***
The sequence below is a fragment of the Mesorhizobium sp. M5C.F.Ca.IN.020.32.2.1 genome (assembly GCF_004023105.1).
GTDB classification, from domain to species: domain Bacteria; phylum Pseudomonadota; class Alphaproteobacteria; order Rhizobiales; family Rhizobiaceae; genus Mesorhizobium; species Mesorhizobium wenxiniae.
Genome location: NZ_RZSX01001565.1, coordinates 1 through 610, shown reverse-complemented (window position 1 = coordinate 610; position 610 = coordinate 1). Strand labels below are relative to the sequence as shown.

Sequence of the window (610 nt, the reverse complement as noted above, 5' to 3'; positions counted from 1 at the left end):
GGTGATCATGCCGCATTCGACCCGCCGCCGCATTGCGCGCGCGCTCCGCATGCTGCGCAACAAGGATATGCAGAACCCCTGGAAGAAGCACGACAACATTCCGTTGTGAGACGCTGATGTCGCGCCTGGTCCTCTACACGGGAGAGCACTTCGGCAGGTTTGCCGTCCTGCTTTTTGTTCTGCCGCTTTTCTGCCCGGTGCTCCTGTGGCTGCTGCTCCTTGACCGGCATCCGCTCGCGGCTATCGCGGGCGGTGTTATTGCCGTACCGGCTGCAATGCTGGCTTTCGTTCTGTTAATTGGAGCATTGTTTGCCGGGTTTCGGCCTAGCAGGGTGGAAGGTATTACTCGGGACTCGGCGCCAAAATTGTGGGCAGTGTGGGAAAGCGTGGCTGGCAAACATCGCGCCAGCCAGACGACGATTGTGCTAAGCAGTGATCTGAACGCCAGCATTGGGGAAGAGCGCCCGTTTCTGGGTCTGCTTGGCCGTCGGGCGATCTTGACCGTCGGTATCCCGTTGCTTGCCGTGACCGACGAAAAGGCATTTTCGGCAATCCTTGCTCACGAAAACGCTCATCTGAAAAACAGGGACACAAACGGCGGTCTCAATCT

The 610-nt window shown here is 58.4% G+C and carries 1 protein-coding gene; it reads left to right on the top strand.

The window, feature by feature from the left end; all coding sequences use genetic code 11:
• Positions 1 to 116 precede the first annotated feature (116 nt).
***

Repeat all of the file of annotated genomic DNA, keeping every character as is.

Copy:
The sequence below is a fragment of the Mesorhizobium sp. M5C.F.Ca.IN.020.32.2.1 genome (assembly GCF_004023105.1).
GTDB classification, from domain to species: domain Bacteria; phylum Pseudomonadota; class Alphaproteobacteria; order Rhizobiales; family Rhizobiaceae; genus Mesorhizobium; species Mesorhizobium wenxiniae.
Genome location: NZ_RZSX01001565.1, coordinates 1 through 610, shown reverse-complemented (window position 1 = coordinate 610; position 610 = coordinate 1). Strand labels below are relative to the sequence as shown.

Sequence of the window (610 nt, the reverse complement as noted above, 5' to 3'; positions counted from 1 at the left end):
GGTGATCATGCCGCATTCGACCCGCCGCCGCATTGCGCGCGCGCTCCGCATGCTGCGCAACAAGGATATGCAGAACCCCTGGAAGAAGCACGACAACATTCCGTTGTGAGACGCTGATGTCGCGCCTGGTCCTCTACACGGGAGAGCACTTCGGCAGGTTTGCCGTCCTGCTTTTTGTTCTGCCGCTTTTCTGCCCGGTGCTCCTGTGGCTGCTGCTCCTTGACCGGCATCCGCTCGCGGCTATCGCGGGCGGTGTTATTGCCGTACCGGCTGCAATGCTGGCTTTCGTTCTGTTAATTGGAGCATTGTTTGCCGGGTTTCGGCCTAGCAGGGTGGAAGGTATTACTCGGGACTCGGCGCCAAAATTGTGGGCAGTGTGGGAAAGCGTGGCTGGCAAACATCGCGCCAGCCAGACGACGATTGTGCTAAGCAGTGATCTGAACGCCAGCATTGGGGAAGAGCGCCCGTTTCTGGGTCTGCTTGGCCGTCGGGCGATCTTGACCGTCGGTATCCCGTTGCTTGCCGTGACCGACGAAAAGGCATTTTCGGCAATCCTTGCTCACGAAAACGCTCATCTGAAAAACAGGGACACAAACGGCGGTCTCAATCT

The 610-nt window shown here is 58.4% G+C and carries 1 protein-coding gene; it reads left to right on the top strand.

The window, feature by feature from the left end; all coding sequences use genetic code 11:
• Positions 1 to 116 precede the first annotated feature (116 nt).